Out of the shadows

A legendary intelligence chief breaks a lifetime's code of silence.

sept11 feat 298 (photo credit: AP)
sept11 feat 298
(photo credit: AP)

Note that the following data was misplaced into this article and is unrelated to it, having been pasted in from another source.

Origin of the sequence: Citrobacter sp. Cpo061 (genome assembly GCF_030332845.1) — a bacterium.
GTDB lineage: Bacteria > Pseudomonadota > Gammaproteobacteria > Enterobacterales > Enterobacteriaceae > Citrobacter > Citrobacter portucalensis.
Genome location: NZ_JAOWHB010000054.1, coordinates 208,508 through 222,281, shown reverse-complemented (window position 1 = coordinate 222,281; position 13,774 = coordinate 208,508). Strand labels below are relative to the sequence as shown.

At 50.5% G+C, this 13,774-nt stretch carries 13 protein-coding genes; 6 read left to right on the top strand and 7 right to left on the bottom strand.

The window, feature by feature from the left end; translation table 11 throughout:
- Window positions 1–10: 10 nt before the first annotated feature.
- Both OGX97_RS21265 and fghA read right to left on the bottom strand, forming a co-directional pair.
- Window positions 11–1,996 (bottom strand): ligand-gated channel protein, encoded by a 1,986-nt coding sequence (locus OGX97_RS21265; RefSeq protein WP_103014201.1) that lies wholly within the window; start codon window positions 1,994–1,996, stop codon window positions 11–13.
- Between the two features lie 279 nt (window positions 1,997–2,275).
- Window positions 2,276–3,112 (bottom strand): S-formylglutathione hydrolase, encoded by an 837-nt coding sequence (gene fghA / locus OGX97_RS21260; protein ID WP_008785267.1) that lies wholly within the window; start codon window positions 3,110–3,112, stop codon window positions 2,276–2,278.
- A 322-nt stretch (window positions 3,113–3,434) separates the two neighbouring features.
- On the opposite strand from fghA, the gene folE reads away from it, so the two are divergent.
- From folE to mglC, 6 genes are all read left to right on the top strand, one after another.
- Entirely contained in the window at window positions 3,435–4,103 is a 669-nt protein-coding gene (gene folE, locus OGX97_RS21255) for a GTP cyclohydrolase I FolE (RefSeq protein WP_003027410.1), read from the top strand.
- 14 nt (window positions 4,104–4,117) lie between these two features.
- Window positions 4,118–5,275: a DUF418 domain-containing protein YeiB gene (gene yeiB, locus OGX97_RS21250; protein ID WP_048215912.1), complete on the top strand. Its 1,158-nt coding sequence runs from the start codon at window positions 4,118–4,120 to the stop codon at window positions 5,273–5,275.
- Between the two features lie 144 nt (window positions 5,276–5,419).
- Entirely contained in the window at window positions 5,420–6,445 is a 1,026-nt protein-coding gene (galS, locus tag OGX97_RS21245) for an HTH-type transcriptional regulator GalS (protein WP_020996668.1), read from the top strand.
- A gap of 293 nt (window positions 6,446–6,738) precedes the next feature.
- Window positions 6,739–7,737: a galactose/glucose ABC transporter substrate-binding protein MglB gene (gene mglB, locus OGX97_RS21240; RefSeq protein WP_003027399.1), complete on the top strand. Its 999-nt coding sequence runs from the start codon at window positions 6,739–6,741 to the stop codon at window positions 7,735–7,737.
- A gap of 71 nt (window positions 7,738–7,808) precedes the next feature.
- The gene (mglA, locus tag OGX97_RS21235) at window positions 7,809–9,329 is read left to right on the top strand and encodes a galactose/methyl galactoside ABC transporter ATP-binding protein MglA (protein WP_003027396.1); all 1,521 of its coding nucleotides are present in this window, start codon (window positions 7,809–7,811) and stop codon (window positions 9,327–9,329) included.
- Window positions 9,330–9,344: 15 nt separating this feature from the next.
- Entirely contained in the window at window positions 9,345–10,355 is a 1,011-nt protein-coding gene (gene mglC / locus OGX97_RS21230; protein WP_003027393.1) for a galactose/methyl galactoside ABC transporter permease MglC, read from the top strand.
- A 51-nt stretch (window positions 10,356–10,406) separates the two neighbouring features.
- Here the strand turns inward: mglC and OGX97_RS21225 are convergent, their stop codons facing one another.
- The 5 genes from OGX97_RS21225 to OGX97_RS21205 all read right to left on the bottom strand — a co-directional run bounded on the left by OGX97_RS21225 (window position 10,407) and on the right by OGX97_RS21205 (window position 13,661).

For a man accustomed to eschewing the spotlight and keeping the lowest of profiles, it's a radical change. When I met him last week, Efraim Halevy had already been interviewed on the BBC's Hard Talk, and he was about to fly out to the United States to do more TV - Charlie Rose, John Stewart and others - as well as a series of talks on university campuses and at think tanks. The "Man in the Shadows," to quote the title of the former Mossad director's newly published memoirs, has stepped out of them. He's not written a tell-all book. In fact, he's hardly written a tell-anything book, at least in terms of revealing hitherto unknown hard facts. His purpose, rather, for writing the book and now determinedly promoting it, "is to promote the State of Israel. The book, as I'm sure you've seen, to a large extent is a promotion of Israel, not a promotion of the Mossad," he says. "It is a promotion of a whole approach to life, to international affairs, to problems confronting large parts of international society today. And if through this book I can project an image of a state which is just 6 million citizens strong but has played a role on the international stage devoted to protecting the values of society in their purest sense, then that is worthwhile." Man in the Shadows is anything but a conventional memoir, not even a conventional ex-spy's memoir. There are no chapters on Halevy's early years as a young immigrant from England, or on his rise through the ranks of the secret service. Instead, he has chosen to focus on some of the events of the last two decades in which he played a central role, notably the process toward peace with Jordan and the political marginalization of Yasser Arafat. And, near the end of the volume, he offers some thoughts on the (appalling) scale of the danger posed to the free world by international terrorism and on the (appallingly inadequate) steps taken to date by the world community to counter it. It is primarily this last subject that we discussed over coffee in a Tel Aviv-area cafe' just before Halevy set off on his US book tour. We spoke English; his is wonderful. Like the late, much-missed British chief rabbi Lord Immanuel Jakobovits, Halevy sets out on lengthy, complex sentences that, however much they twist, prove on transcription to have been immaculately constructed. Like his analyses, his language is precise, and if the right word doesn't immediately pop into mind, he waits for it rather than selecting an inferior substitute. He is scrupulously courteous - insisting quite unnecessarily, for instance, on paying for my coffee. And whether by design or, given his trade, natural good fortune, he cuts a quiet, self-effacing figure. Had they bothered to glance across, nobody at any of the nearby tables would have imagined that the soft-spoken, silver-haired gentleman sitting next to me was the legendary ex-head of Israel's esteemed intelligence service, a man moreover who was called back in the twilight of his career to successfully rehabilitate that service at one of its lowest points. Some of these characteristics and milestones invite an irresistible comparison to a fictional counterpart - not a parallel, I stress, but a comparison nonetheless: to the most affecting creation of that finest of spy writers, John Le Carre's George Smiley. Efraim Halevy is George Smiley made flesh, without the pathos but, to Israel's immense and abiding benefit, with all the wisdom and the patriotism. Your proposal for combating Islamic terrorism in some sort of concerted international way seemed to me obviously sensible but also… Impossible? Well, unlikely to happen. If after 9/11 there wasn't any such concerted action, if after the Madrid bombings the people threw out the government rather than asserting a need for greater international cooperation, it looks pretty bleak. Yes, [concerted military action] is not going to come about unless there are more terrorist attacks. The world doesn't react to threats. It reacts to actions. The best example of this is what happened in World War II. The Nazi threat was there. The German threat was there… Even when Europe had been overrun by the Germans, the United States did not enter the war, despite the experience it had in World War I. It was only after the Japanese hit Pearl Harbor that suddenly American public opinion was galvanized. That is the sad part of it. International cooperation will come about [only] after there are one or two [terrorist] events which affect more than one country. Suddenly public opinion will be attuned to action of a certain kind. It will last two or three months, not more. In order for these actions to be effective, you have to plan them in advance. And once something happens you have to sit down and say, "Okay, which of all this arsenal or variety of options do we [use]?" Is any of that advance planning taking place? I doubt it, and I think that's a tragedy. One would have expected that the governments of the world would be sitting almost around the clock, planning how to overcome these threats. This is not the case. What potential do you see for worse terrorism than 9/11? I don't want to give people ideas. I can imagine all kinds of things. Maybe I know one or two things, as well, from my past - possible really diabolical acts which were on the table of those who practice international terror. Did you encounter plans for acts of terrorism more diabolical than 9/11? I don't think these ideas reached the stage where it was necessary to counter them. Some of them were snuffed out at a very early stage and some didn't sort of pick up and become serious. But after 9/11 you have to think the unthinkable. Who would have thought in advance that somebody would take a civilian aircraft full of passengers and turn it into a weapon? You need a really warped mind, a diabolical mind, and look at the results. They changed the face of the earth. It's very unfortunate to say, but very often those who are committing acts which are unthinkable change the course of history. Take the small example of the murder of Yitzhak Rabin. One individual, murdering the prime minister of Israel, certainly changed the course of history of Israel for some time. That's a fact of life. It was an act which left not only its stain on the history of the nation, but also on the course of the history of the nation. That question of our history depends not only on what Israel would have done. It depends on how Arafat would have behaved had Rabin lived. Arafat would have behaved more or less the way he behaved, because that was the man. He was a failed leader. He was able to forge a national liberation movement out of dust, so to speak. [But] when he was on the verge of success, and he obtained a chunk of land which he could rule as a stepping stone for the future, he messed it up. I wonder if he felt that. I wonder if he rather felt that by not compromising, he left open the possibility that we would be eliminated. If he believed that Israel could be eliminated, then he was a failed leader from another aspect, that is the aspect of a very, very flawed assessment of the balance of forces in the Middle East. If he thought that by pursuing his policies he could ultimately bring about the destruction of Israel, just as today I think Hamas believes, really believes, that they can bring about the destruction of Israel through their policies, then Arafat was a failed leader, and they are going to be a failed leadership. The only chance that Hamas now has of saving the Palestinian movement is to change course. If Hamas does not temper its policies, if it doesn't come to terms with reality, it will end up as a failed movement - not because Israel makes conditions, but because the balance of forces in the region is such. Israel is not going to walk away and Hamas is not going to succeed in destroying Israel, just as I don't think Iran has any chance in the world of destroying Israel. By setting that as a goal, as a realistic goal, this Iranian regime has more or less signed its fate. Not because Israel is going to attack or not attack, or the Americans will do this or do that, but [because] ultimately the international community will never be able to digest a policy in which one country denies the other country's right to exist, and then destroys it and then life will go on. No, this is not going to happen. The whole structure of the international community is such that this [Iranian approach] will not be stomached. It is not possible. [Stopping] it may take more time. The Nazi threat took six years to overcome in a bloody war. But ultimately sanity prevailed. Righteousness prevailed in the very basic sense of the term. And that's why in this particular case it's a foregone conclusion that Israel, the United States, the Western World, even Russia, even China - they will prevail. This kind of approach of the Iranians or Hamas will not prevail. It cannot prevail. That's very cheering, but how do you foresee this playing out? At the moment you have Hamas vowing never to come to terms with Israel. It is breeding further generations of people who hate the very essence of Israel. They are being told that their God requires them to fight against Israel. The demographic element is on their side. And we are a tiny physical entity. As for Iran, again, that's a very robust and encouraging picture you painted. Why would you believe that? Are you so sure of this fundamental, international morality and commitment to the defense of a sovereign state? On what basis are you so sure, apart from the fact that 60 years ago, in the end, after some fairly dicey moments, countries that were much stronger physically in terms of territorial size, yes, they prevailed? It was a close thing and we don't have as much room to maneuver… Hamas has been in existence for 19 years only. In these 19 years its achievements are mind-boggling. They created a social system, a medical system, an educational system, a political structure of sorts. They've survived the onslaught of the Israeli defense establishment for years. They've survived the destruction and the annihilation of their leadership. They've emerged as probably the first Muslim Brotherhood movement in the region which has achieved power, if we don't take into account the Sudan which is a different story for a variety of reasons. They've done what their sister movements in Jordan and Egypt did not achieve. And they have people there who have capabilities. But I was very struck by the [recent] appearance [at a conference] in Teheran of an Algerian who harangued Hamas and said, "Why are you coming to us for money? What about all the money [that has flowed in from] around the world for the Palestinians? What about you people who are sending your children for education in the best universities in the West? You're coming to us now? What about you?" And this was met by a bit of, shall we say, displeasure. But there was no substantial reply. Hamas is very careful not to send their own children as suicide bombers. This is something that will gradually become an issue in the Palestinian camp. Hamas came to power, to a large extent, as those who are fighting corruption. Corruption is not just corrupt practices in government. Corruption is also related to the way you conduct yourself. This is going to be a serious problem for them. That's number one. Number two, they have a domestic agenda. They are unable and they will be unable to implement even the first item on their agenda without Israel's passive, let alone active, concurrence. We can snuff them out. And I think they have not yet come to terms with the realities of the situation. So they are making all kinds of wild statements. You have a guy like Khaled Mashaal making statements. He's not here. He won't be allowed in. Rightly so. They have to rein in some of their more extreme people who are outside the country. Just as Faroukh Khaddoumi was sitting in Damascus, making all kinds of statements, they have Khaled Mashaal: We will never recognize Israel. We will do this. We will do that. There's no money in the bank to support this kind of policy. They've just gone to Teheran and they got $50 million, which is less than what they need for one month. The Iranians are not going to bankroll them for hundreds of millions of dollars per month. So what do they do then? Some of them are going to feel the crunch. Now it could well be that they will not be able to get their act together. It could well be that Hamas will fail as a government, because they will have failed to grasp the realities of the situation. After Hamas, there is nothing. After Fatah, there was Hamas. After Hamas, what is there? There is anarchy. Anarchy in the Palestinian territories is something very bad for Israel but it's also very bad for them, first and foremost. And this will be a failed leadership, in other words, they will pay the price politically and socially for having got to power and then messed it all up. You'll have millions of people roaming around, and, in the end, the world will have to create some kind of structure to deal with this mass of people. But from the Hamas point of view it will be the second nakba, the second tragedy of failure to create a viable, national entity. And then what? It could well be that the Palestinians will then fail entirely as a national movement. It's not pre-ordained that the Palestinians will succeed. In order for them to succeed, they have to meet certain requirements, benchmarks. Not because we set them. Because that is the way life is. You cannot become a state if you're just a pariah group of Wild West creatures. Hamas will have to sit down very carefully and work it out for themselves. I don't think we should make it easy for them, but we should give them a chance. Maybe they'll come up with a reasonable solution. They have it in their power to come up and say, "Let's have an armistice." Not a cease-fire, an armistice - the hudna in a different sense. We have been asking them to recognize us. We don't need their recognition. They need our recognition. They'll have to come to terms with us, to sit with us, to deal with us, for practical reasons. Will they come round to this? I don't know. If they don't, then the Palestinian national movement can implode. Now if you go the Iranian side, the mass of the Iranians don't want to live according to [President] Ahmadinejad. They wanted him to solve their domestic problems - problems of unemployment, of domestic strife. That's why they voted him in, because he was the mayor of Teheran, because they thought he did a good job there. But he's not doing this at all. He's coming up with all these daily statements, and he's making it very easy for countries like Israel and the United States. As far as the Israeli propaganda machine is concerned, they are having one of the easiest times they ever had. They don't have to say anything. They just issue the daily statement of Ahmadinejad and disseminate it around the world. Ultimately, I think, the Iranian people are not going to accept this and there will be a regime change in Iran. Now regime change in Iran will not come about because somebody is going to come from the outside and impose it. From within, there will be those who in the past did not succeed - the students, and so on, the intellectuals. If they are encouraged from the outside, then there can be a serious change in the fabric of the regime in Iran. The Americans are doing the right thing. Last year, they appropriated four million dollars for this. This year, Secretary Rice asked for $75 million. I think that is the right direction to go. Solving the problem of Iran is not just solving the problem of the threat of the nuclear capability. You have to solve the threat in its entirety. Hizbullah is a threat. The threats to annihilate Israel. All this will not go away by neutering this or that particular capability today or tomorrow. There has to be a change in Iran. It's doable. But there's a timing issue here, isn't there? If Iran is maybe three years away from a bomb, what are the chances that by then there will have been an internally achieved regime change? Anybody who has dealt with science and technology knows that you cannot really gauge time-wise what happens. I don't think there is an alternative to the long-haul. Gradually the world is gearing up to the Iranian threat. The more active on this are the EU three - Germany, France and Britain. They are in the driver's seat. The United States is supposedly in the back seat, but a very formidable back seat. Even the Russians will realize in the end that they are not going to confront the United States on this. And therefore you see a circumstance where there will be economic and diplomatic sanctions, and that these will help prompt internal dissent, and that is the realistic path to change in Iran? Gradually what will happen is that the regime will become a pariah regime - an outcast internationally. And the people in Iran will take encouragement from this. So your recommendation would be to say, "Folks, let's stay calm on this nuclear program. There are other forces here that will work in our interests. We don't need to get military. We should hold our fire." You must prepare for the worst. You have to take all the necessary contingent steps. I have full confidence that those who have to do so are preparing what has to be prepared. At the same time, I believe that the ultimate path will not be this kind of path. It will be a path that will bring about a change inside Iran. I want to remind you in 2002, after Operation Defensive Shield, we were able to get the world to accept a policy that there should be a leadership change [for] the Palestinians. This ultimately became the policy of the president of the United States. And within months the Palestinians took the initiative into their own hands. They pushed through the necessary legislation to create the post of prime minister, who would hold the executive power in the Palestinian Authority, and the president would be elevated to a position that, somebody said, reminded him of the Queen of England. People would say that this is now playing to our disadvantage [with Mahmoud Abbas and Ismail Haniyeh]. Now we want it the other way. Okay, this was not foreseen. You could say this was an intelligence failure. But once the world as a whole was behind this [idea of a leadership change], from Moscow to Tokyo, from Washington to Berlin, from Beijing to Delhi, once there was this sense, people in the Palestinian Authority, legislators, felt that there was sort of a grip on them to do it. I think something similar could happen in Iran, if the people in Iran began to feel that the world as a whole is not going to allow this [Ahmadinejad approach]. The [Iranian] people would somehow have courage. Up till now, they didn't have the courage because, in past confrontations of this kind, there was polite applause but nobody did anything to save the students in the streets of Teheran. Coming back to Hamas, judging by the statements made by Israel, even were Hamas to say, "We'd like an armistice with Israel," the Israeli government's position would be: "We won't deal with you at all." That's right. Is that a mistake? One of the great things that Mr. Ariel Sharon did was that he destroyed the whole concept of taboos. He was the one who said that Netzarim will be like Tel Aviv and then he went and gave up Netzarim. There might be circumstances in which we'll talk to Hamas. Or I'll put it the other way: There might be circumstances which will bring Hamas to talk to us. There has to be a realization that this is a possibility. There has to be a plan of action to see to it that one of two things happens: Either there is a regime change in the Palestinian Authority, or Hamas bites the bullet. There are those who believe there is a viable option to turn the wheels of history back and bring Fatah back. I don't believe this is possible, not in the near future. If Hamas begins to feel the realities of life, and wishes to save the day for itself, then it should be made clear to them that this is a possible option, given their accepting the rules of the game. You had one sentence in the book on unilateralism, in which you did not really pass judgment on it. You were talking about it in the context of Hamas choosing not to emphasize victory by firing on the departing army. What is your assessment of unilateralism - both last summer and the "convergence" plan? The catchphrase, "unilateral disengagement," was misleading. We have not left Gaza to the Gazans. We're not allowing them to build a port, we're not allowing them to build an airport, we're restricting their access. We supply the water. We supply the electricity. We withdrew the settlers from there and we withdrew our forces from there. We did not disengage. And it was not unilateral. We negotiated with the United States, with the Egyptians. We indirectly negotiated with the Hamas: The whole structure of Hamas not attacking us, the tahadiyah, we never accepted it, but we benefited from it, and we knew it was happening. The Egyptians were the masters of all this. We brought the Egyptians into the act. The Egyptians are deeply involved now in the Gaza situation, in the Philadelphi access and so forth. We changed some of the provisions of the Israeli-Egyptian peace agreement. So it was not unilateral, it was not disengagement. That's why I don't think that convergence would mean that we would disengage [from the West Bank]. I'll give you one example: You cannot maintain a reasonable regime of water preservation in the area between the sea and the Jordan River without there being a semblance of cooperation and understanding. If the Palestinians do what they like on the aquifers there, it would be a disaster. So you say, "No, water is something else." Well then, air space. Are we going to leave the air space? Access. Are we going to leave the area, and let them enter and leave at will? Or are we going to have a system of international terminals which will give us control? If we have control of entries and exits, we did not disengage. I don't want even to go into the question of the legal, international implications, whether as a result of our doing this we have divested ourselves of the responsibility internationally and legally for the wellbeing and safety of the people there. I'm just talking about the practicalities. So it sounds good. It sounds attractive. You know: "We will take our destiny into our hands. We'll have America. America will get up and say "bravo," applaud us. And then the rest of the world will probably half applaud, half not. It doesn't matter anymore. And the problem is over." It's not over. What is the alternative to such a policy, in the event that Hamas doesn't come to its senses? I wouldn't like to say. But if convergence will bring about a presence in the territories similar to the Egyptian presence in Gaza, what does this mean? Is Jordan going to enter the West Bank and take over again? I don't believe this is in the cards. Is Egypt going to come to the West Bank? Do we want this to happen? Do they want this to happen? I don't know. The fence will create a problem of Palestinians who cross daily to till their soil. If there is no agreement with the other side, will the Palestinians be allowed to cross? Or are we going to say that "the Palestinians live in the territory which is under Hamas, which for us is a terrorist entity, therefore they are not going to come to their olive groves?" Or if we do allow them [to cross], with whom do we negotiate the modalities of this? It's not a simple mathematical theorem, in which we say, "Okay, we have convergence, we have a system, we have a formula and the rest will take care of itself." There are thousands of questions which will have to be solved on a daily basis. This is not just saying, "We have a magic solution and we wave the wand, and we converge, and peace on earth." The one thing convergence would change is the presence of tens of thousands of Jewish civilians in the area we would be leaving. If convergence is only a change in the positioning of the Israelis, that's a different story. But convergence is not that. The idea is not just withdrawing 60,000 or 70,000 people. Would it be in Israel's interests to define the future dimensions of our country and say that, while on the other side of that barrier there are still many things we need to attend to, we are better served nonetheless by converging our civilian population? We are better served by converging our civilian population, yes. But it should be clear that what we are doing is limited to the issue of where these tens of thousands of settlers are going to be. It does not relate to the relationship between us and the Palestinians. Is there any significance to the fact that Ehud Olmert is not mentioned by name anywhere in the book? I finished writing the book in October of last year and Mr. Sharon was prime minister. I had no reason to mention the interim prime minister. If I was writing the book today, I would probably have mentioned him. I think he is a very able and very competent person. And I'm sure he will do an excellent job. And this has no relation to my views on convergence and so on. There can be differences of opinion. I only hope that he will create an atmosphere in which people will speak their minds, freely, and that there will be free access to him of all shades of opinion. Is there a direction we are not looking in because we are focused on Iran and Hamas, areas internationally where we should be paying more attention? I want to say again, I have no idea at present what the intelligence community is doing. I'm not briefed and I don't want to be briefed. I want to speak my mind. Once I'm briefed I can't speak my mind. I think that a lot of attention should be given to what is happening in the Arabian Peninsula. The future of Saudi Arabia is a very important issue. Of the 19 most wanted people after 9/11, 16 were Saudis. There have been very serious terrorist activities in Saudi Arabia. Only a month ago there was a foiled attempt on an oil refinery there. Osama bin Laden has his origins in Saudi Arabia. Instability in Saudi Arabia would rock the world, because of the centrality of the Saudi contribution to world energy. Coming finally to the last sentence of your book, about the simple fact of living on this planet becoming ever more complicated: My sense from you is that the international community has not internalized the gravity of the terrorist threat, and has not made concerted plans for what would need to be an immediate response to further diabolical terrorist action or actions. And that in all likelihood therefore something awful will happen again, and then there will be lots of hand wringing. And the only realistic hope is that, after that, there will then be the beginning of an effort to respond more effectively to a second series of such attacks. It is becoming more and more difficult for responsible leaders in the world to push through decisions and legislation to support the effort against international terrorism. The greatest example of this is what happened in Britain after what we call 7/7, after the Tube and bus attacks. [The bill that would have provided for a] 90-day period in which suspects can be held more or less without access, this was shot down in the British Parliament. This is indicative of what happens when, after two or three months in which nothing happens, people say that human rights and these things are more serious considerations than giving the police another 30 or 40 days. A month ago the president had great difficulty in getting renewed approval of the Patriot Act in the United States. More and more people are placing emphasis on how detentions are done. If nothing happens in the next year or two, the world will gradually subside into a state of apathy. You cannot maintain a degree of public awareness and public concern by simply crying wolf all the time, saying, "We have to be careful about terrorist attacks, we have to be careful about terrorist attacks." Somebody will get up and say, "Well, we've had two years without terrorist attacks. Yes, there was 9/11. That happened five, six years ago. It appears it's been taken care of because nothing has happened. Let's stop this paranoiac craze about international terrorism." Therefore if there are no serious terrorist attacks, no successful terrorist operations in the next year or two, the world will sort of… Now this sounds terrible, as though I'm almost wishing that there should be a terrorist attack. I'm not. I'm saying this is a problem. I don't think there is a solution. If the terrorists were clever, they would now sit back for a year or two and do nothing. Then you'd see that at the airports, this enormous [security] effort will probably be curtailed. People will say, "There is enormous cost and enormous inconvenience to millions of passengers. What are we afraid of? A bomb in a plane? It's gone. Let's come back to normal." And then you also have what I mentioned in the book, the concern of the statesman-politicians for their constituency: If you have a prime minister who is saying all the time, "beware, beware, beware," crying wolf all the time, he may be voted out of office, because people are going to say "We don't want a guy like this. We want somebody who is more reasoned and less acerbic and less playful on our nerves." There are serious problems. I can't solve all the problems of the world, but that's the way I look at it. And therefore the fear is that it will get worse before it gets better? (Heavy sigh.) Yes, unfortunately.